So you’re learning a new language, or thinking of doing so. That’s awesome! You have probably tallied the numerous ways you can use your newly acquired knowledge, from ordering your favorite ethnic dish, to conversing with non-English speaking relatives, to reading street signs on your next trip abroad. But, as with any language, words can be used effectively or ineffectively. Here are a few ways you should not use a language in order to avoid misunderstanding, conflict and harm:
Pronounce the words incorrectly.
My brother told me about a recent conversation he had with a friend. She was recounting what she did on a Korean-themed night out and referred to her post-dinner activity as “no-ree-bang.” Although initially confused, my brother soon learned she was talking about karaoke.
“I told her it’s actually pronounced ‘no-rae-bahng,’” he told me. “But she said, ‘I like to call it no-ree-bang.’ That hurt my pride a little.”
Taking the time to learn how to properly pronounce words is just as important as learning vocabulary and grammar. It leads to better communication and also demonstrates your respect for the language and the culture.
Granted, many languages contain unfamiliar sounds that are difficult to mimic and master. Different dialects and regional accents might make it even trickier. Our current understanding of how vowels and consonants work in English (or whatever your native tongue may be) inhibits our ability to adopt these phonetic nuances. Fortunately, there are many ways to practice and improve your pronunciation, such as watching TV shows or singing in the language you’re learning. This being said, it is perfectly fine to speak with an accent! Accent and pronunciation are not the same thing, and pronunciation is arguably the more important of the two (although striving towards greater accuracy by imitating a native accent is also beneficial).
Learn only the swear words.
Collecting an inventory of basic phrases in other languages is a great way to begin studying them. “Hello, how are you?” or a simple “please” and “thank you” can make a positive impression when traveling around a foreign country and speaking to native peoples – communicating on their level rather than expecting them to accommodate to you makes them more open to listening to what you have to say and helping you. What does not impress them, however, is profanity.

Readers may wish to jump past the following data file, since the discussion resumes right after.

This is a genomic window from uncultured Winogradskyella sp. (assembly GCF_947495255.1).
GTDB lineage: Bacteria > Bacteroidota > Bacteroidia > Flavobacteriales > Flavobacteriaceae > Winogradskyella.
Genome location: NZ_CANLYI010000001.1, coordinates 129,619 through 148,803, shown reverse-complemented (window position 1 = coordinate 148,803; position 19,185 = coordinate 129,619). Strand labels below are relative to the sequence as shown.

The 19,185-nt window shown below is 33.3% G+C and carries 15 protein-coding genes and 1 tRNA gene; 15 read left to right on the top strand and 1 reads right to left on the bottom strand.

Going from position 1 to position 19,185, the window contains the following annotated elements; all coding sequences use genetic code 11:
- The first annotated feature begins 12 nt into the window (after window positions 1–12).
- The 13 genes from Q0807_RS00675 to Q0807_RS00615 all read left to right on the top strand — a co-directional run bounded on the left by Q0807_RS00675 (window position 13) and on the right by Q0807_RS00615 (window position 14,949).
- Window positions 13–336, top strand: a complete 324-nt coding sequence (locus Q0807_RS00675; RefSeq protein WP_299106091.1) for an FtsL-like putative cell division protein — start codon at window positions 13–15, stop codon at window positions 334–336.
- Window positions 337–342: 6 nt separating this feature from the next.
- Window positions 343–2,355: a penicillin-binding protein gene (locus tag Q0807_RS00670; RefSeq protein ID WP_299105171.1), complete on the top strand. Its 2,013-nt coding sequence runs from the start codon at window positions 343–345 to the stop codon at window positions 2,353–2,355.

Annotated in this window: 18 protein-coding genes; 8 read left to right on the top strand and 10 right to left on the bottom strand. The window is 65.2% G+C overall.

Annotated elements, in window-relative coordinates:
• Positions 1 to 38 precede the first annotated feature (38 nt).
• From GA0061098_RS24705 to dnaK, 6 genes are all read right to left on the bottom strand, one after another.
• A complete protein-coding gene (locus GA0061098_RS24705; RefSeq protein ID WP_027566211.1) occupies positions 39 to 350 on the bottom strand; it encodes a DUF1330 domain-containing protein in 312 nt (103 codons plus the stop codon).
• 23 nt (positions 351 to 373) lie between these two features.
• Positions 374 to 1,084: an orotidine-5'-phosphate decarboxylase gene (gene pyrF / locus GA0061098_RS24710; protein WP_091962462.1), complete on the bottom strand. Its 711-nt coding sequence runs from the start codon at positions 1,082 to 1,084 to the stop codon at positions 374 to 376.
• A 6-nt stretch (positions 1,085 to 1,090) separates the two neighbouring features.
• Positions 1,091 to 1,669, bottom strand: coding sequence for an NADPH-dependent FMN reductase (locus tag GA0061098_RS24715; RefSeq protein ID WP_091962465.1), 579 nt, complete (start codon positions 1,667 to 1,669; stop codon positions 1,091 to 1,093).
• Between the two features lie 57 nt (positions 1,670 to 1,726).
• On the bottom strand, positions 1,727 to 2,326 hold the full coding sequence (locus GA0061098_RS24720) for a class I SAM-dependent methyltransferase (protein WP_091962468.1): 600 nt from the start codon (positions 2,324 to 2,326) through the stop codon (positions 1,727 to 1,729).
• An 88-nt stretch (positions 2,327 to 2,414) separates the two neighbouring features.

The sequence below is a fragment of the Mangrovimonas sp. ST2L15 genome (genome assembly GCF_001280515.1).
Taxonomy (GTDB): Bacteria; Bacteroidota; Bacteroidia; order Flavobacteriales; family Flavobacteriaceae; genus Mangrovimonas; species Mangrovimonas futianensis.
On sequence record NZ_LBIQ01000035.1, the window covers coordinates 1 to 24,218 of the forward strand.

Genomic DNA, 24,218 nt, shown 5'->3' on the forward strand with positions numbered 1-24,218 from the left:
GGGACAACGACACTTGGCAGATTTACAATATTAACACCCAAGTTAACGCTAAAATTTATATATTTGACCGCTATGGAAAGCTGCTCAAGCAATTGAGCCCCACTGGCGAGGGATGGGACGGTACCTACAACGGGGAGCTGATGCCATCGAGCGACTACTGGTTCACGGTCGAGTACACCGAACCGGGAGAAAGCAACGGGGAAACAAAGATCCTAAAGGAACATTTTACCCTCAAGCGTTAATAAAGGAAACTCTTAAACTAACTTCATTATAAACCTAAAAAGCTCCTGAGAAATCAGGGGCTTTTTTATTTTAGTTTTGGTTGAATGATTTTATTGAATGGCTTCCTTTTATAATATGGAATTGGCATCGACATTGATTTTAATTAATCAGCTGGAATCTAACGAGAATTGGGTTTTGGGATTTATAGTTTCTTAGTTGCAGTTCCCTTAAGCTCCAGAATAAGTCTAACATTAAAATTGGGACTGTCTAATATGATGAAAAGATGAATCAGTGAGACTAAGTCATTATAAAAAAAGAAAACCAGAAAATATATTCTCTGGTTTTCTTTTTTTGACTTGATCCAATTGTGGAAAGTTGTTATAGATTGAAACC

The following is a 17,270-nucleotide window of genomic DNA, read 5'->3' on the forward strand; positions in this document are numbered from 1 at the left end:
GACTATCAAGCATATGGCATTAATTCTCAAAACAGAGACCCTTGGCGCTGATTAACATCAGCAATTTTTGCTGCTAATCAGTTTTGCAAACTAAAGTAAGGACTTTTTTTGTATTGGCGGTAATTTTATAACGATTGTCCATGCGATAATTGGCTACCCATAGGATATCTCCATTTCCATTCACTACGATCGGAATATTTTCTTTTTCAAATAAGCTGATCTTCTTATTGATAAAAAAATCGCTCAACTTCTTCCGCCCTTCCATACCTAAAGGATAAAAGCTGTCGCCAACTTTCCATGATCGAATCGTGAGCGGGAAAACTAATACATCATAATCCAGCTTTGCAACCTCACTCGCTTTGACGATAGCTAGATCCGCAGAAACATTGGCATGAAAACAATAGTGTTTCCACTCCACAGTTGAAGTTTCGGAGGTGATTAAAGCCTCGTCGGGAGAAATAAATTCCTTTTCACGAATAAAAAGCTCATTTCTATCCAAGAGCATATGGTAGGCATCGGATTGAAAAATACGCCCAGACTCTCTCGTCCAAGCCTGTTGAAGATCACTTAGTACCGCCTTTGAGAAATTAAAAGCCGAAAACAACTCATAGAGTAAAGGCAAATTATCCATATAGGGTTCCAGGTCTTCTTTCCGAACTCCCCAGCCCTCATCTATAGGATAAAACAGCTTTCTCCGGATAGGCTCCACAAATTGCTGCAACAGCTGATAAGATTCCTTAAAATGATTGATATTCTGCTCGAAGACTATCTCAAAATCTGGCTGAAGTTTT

Learning how to swear in a different language seems to be a popular trend in today’s culture. There is a series of books called “Dirty [insert language here]: Everyday Slang from ‘What’s Up?’ to ‘F*%# Off!’” dedicated to teaching this “skill” in languages spoken all over the globe, from Chinese to Yiddish. The back-cover summaries of these books boast that their pages contain “enough insults and swear words to offend every person in [insert country here].”
The person picking up such a book or asking a friend to teach these terms might just be looking for a little humor, but these laughs come at a price. Contrary to the popular children’s rhyme, words do hurt. Speaking in this way is an abuse of the power of a language, leading to separation rather than constructive fostering of relationships. In addition, showing interest in only the profane or derogatory phrases undermines the richness of the language and its primary purpose.
Speak to isolate.
When used appropriately and well, language is a tool to connect people. A shared language unites two separate entities, whether that be two individuals or two countries. In contrast, language can also create distinct groups – the speakers and the non-speakers – and cause isolation.
Engaging some in a conversation in a language that others do not comprehend creates an impenetrable and obvious barrier to communication. Those who are excluded are often left anxiously wondering what is being discussed. While this practice occurs deliberately, as some may utilize a foreign language to gossip or scheme, it can also happen unintentionally.
In the US, there is a growing problem of linguistic isolation. By the US Census Bureau’s definition, a linguistically isolated household consists of no members over 14 years old who speak English “very well.” In 1990, there were 15.8 million people who reportedly could not speak or had difficulty speaking English, compared to 3.1 million people in 1910. In 2000, about 45 percent of people who spoke another language reported they could not speak English “very well.” This phenomenon is perpetuated by the fact that the vast majority of people in the country speak English and only English, preventing outreach to those who do not share this language.
Many of us are going about our daily lives without realizing the ramifications of our speech behaviors and building ever higher walls of isolation. Those who speak or are learning another language are moving in a positive direction to potentially combat linguistic isolation. At the same time, these people must remember to not isolate the original population they came from by speaking this new language.
I am a first-generation Korean American, born in Hawaii, raised in Southern California and now studying photojournalism at Boston University. Some of my favorite things are earl gray tea, Radiolab, rainy days and Jesus. I hope to spend my life capturing moments of joy on camera and sharing stories that deserve to be heard. Pictures of my most recent adventures and projects can be found atesrophoto.com.